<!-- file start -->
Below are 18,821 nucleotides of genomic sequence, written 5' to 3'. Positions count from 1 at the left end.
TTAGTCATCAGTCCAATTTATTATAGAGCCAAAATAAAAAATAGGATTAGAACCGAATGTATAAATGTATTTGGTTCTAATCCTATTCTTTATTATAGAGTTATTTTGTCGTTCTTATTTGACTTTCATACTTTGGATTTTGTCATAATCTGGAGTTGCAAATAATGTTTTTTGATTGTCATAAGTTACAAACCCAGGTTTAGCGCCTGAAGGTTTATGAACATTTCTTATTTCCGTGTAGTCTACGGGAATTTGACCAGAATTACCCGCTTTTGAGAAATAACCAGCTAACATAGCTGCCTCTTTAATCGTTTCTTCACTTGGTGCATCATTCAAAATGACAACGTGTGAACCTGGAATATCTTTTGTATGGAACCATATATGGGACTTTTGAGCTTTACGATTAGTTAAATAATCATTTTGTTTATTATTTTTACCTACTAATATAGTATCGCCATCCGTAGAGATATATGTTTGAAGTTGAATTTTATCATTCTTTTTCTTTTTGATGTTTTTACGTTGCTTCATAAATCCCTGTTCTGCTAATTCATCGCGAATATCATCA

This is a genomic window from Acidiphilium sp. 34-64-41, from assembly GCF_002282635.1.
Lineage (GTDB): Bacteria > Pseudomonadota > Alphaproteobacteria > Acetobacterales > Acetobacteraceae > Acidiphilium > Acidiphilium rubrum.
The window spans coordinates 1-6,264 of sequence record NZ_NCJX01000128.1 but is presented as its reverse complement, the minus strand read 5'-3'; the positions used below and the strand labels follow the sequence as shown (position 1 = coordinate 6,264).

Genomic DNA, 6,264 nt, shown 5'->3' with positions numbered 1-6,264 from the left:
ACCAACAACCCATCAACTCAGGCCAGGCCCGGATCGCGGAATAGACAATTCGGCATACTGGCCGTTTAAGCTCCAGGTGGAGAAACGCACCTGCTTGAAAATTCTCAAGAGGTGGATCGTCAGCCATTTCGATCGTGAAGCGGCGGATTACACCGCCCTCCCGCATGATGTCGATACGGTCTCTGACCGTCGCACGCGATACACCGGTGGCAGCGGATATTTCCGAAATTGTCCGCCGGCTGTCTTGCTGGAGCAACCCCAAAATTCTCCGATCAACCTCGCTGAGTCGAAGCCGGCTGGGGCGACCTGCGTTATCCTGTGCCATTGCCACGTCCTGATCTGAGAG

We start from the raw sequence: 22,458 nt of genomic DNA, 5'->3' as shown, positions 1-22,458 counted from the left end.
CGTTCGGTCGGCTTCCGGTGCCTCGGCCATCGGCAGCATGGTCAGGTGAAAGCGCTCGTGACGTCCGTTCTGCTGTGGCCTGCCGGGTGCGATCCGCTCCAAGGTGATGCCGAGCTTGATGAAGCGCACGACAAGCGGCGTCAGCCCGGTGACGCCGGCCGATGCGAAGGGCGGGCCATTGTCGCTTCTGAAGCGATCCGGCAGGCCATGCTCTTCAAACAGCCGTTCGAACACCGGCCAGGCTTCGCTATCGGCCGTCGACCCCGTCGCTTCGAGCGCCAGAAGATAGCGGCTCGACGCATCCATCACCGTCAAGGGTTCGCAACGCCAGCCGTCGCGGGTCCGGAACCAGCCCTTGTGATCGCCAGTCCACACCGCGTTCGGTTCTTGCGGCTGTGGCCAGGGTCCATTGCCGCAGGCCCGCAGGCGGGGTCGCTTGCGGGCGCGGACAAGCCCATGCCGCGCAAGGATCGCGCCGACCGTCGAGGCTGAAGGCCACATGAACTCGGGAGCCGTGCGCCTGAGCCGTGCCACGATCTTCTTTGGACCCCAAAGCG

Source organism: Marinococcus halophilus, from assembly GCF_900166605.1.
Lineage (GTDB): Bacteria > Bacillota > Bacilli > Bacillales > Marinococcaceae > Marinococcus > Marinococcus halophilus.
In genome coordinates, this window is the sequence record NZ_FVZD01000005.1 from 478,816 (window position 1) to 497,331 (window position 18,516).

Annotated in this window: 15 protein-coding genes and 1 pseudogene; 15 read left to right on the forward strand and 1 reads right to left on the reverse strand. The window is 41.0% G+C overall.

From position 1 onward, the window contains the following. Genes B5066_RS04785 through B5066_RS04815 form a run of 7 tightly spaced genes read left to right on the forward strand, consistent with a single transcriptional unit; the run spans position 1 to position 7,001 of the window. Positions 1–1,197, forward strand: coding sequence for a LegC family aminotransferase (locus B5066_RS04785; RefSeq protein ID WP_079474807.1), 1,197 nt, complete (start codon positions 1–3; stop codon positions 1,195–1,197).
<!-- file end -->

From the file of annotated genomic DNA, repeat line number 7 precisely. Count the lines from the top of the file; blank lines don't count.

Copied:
ACCAACAACCCATCAACTCAGGCCAGGCCCGGATCGCGGAATAGACAATTCGGCATACTGGCCGTTTAAGCTCCAGGTGGAGAAACGCACCTGCTTGAAAATTCTCAAGAGGTGGATCGTCAGCCATTTCGATCGTGAAGCGGCGGATTACACCGCCCTCCCGCATGATGTCGATACGGTCTCTGACCGTCGCACGCGATACACCGGTGGCAGCGGATATTTCCGAAATTGTCCGCCGGCTGTCTTGCTGGAGCAACCCCAAAATTCTCCGATCAACCTCGCTGAGTCGAAGCCGGCTGGGGCGACCTGCGTTATCCTGTGCCATTGCCACGTCCTGATCTGAGAG